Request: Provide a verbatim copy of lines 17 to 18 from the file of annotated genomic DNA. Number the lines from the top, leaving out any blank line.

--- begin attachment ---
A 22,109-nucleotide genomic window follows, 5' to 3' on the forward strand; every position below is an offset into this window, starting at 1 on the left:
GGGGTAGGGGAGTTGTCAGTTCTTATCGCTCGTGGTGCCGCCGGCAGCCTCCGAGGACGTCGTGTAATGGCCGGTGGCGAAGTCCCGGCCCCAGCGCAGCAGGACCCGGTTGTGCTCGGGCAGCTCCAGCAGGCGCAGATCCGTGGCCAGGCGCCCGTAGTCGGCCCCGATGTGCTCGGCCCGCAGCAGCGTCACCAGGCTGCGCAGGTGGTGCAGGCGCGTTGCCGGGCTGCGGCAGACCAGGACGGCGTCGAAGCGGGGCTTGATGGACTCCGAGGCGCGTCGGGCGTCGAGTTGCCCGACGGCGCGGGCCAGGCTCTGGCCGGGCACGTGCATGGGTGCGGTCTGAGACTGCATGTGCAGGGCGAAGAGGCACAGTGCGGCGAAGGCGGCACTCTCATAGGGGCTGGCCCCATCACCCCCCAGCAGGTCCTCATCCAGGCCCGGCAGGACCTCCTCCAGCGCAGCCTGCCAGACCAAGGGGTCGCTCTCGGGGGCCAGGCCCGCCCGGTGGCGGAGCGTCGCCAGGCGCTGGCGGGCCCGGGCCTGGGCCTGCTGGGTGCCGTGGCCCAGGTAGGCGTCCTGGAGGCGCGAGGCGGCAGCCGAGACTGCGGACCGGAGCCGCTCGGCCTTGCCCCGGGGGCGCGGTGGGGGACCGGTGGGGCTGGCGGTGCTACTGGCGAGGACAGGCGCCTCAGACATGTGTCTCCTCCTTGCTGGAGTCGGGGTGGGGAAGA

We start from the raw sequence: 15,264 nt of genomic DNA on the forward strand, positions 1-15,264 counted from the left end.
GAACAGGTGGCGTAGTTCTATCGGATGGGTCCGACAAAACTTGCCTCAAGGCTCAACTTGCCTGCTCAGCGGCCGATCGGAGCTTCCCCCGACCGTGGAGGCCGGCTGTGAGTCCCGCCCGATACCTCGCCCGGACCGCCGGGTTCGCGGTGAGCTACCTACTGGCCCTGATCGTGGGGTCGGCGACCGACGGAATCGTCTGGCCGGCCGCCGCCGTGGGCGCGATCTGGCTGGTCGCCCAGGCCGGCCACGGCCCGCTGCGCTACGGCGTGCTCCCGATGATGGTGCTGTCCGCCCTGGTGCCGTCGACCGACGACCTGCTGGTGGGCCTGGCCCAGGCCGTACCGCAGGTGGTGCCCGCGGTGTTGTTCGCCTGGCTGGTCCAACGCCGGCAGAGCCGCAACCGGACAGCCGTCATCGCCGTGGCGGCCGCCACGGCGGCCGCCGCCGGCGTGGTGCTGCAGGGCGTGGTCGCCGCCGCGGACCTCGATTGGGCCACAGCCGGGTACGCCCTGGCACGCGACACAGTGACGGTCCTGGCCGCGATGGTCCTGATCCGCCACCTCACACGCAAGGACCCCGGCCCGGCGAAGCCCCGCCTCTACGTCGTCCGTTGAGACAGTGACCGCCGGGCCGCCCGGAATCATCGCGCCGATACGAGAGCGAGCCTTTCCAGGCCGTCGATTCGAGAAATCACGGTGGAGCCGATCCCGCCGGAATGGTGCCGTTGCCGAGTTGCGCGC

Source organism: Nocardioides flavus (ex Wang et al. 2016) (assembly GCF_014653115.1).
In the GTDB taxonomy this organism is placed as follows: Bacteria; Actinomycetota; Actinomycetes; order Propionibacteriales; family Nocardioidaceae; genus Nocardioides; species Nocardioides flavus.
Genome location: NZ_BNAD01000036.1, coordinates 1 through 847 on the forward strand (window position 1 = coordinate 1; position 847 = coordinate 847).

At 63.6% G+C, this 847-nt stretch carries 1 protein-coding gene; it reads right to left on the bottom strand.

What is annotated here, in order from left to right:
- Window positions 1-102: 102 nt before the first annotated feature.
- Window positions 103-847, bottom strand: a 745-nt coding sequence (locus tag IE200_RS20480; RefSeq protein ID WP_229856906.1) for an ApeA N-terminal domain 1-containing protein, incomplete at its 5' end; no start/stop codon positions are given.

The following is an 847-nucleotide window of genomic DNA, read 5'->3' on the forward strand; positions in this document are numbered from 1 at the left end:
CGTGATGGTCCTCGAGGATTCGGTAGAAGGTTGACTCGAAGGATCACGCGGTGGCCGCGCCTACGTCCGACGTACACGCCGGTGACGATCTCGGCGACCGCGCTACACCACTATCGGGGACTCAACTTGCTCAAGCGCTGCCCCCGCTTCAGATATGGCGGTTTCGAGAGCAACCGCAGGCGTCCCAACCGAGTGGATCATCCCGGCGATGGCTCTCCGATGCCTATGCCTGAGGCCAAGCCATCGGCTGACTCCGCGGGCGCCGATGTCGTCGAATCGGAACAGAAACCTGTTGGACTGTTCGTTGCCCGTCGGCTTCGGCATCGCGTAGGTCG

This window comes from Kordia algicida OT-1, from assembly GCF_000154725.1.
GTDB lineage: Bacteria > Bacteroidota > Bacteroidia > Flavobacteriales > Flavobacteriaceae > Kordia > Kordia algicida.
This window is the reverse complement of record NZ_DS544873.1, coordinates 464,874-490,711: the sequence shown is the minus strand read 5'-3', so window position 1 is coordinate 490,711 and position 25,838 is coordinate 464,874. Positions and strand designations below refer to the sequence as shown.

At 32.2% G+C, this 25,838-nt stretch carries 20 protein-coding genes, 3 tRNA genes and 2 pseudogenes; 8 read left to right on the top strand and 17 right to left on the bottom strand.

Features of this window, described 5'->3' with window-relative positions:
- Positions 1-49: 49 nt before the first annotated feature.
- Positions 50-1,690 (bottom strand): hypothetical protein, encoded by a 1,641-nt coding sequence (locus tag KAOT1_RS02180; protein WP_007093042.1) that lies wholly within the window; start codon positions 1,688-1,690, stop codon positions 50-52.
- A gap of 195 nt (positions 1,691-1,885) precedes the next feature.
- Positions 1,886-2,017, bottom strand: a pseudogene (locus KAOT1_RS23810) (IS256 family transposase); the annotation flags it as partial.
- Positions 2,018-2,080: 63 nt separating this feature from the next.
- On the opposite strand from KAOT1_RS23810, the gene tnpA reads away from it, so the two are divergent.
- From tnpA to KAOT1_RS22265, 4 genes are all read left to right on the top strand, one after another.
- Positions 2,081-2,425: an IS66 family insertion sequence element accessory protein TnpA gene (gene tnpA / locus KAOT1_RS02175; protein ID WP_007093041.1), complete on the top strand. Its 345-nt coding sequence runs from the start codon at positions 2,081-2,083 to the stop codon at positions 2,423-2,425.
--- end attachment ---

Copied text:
At 32.2% G+C, this 25,838-nt stretch carries 20 protein-coding genes, 3 tRNA genes and 2 pseudogenes; 8 read left to right on the top strand and 17 right to left on the bottom strand.

Features of this window, described 5'->3' with window-relative positions: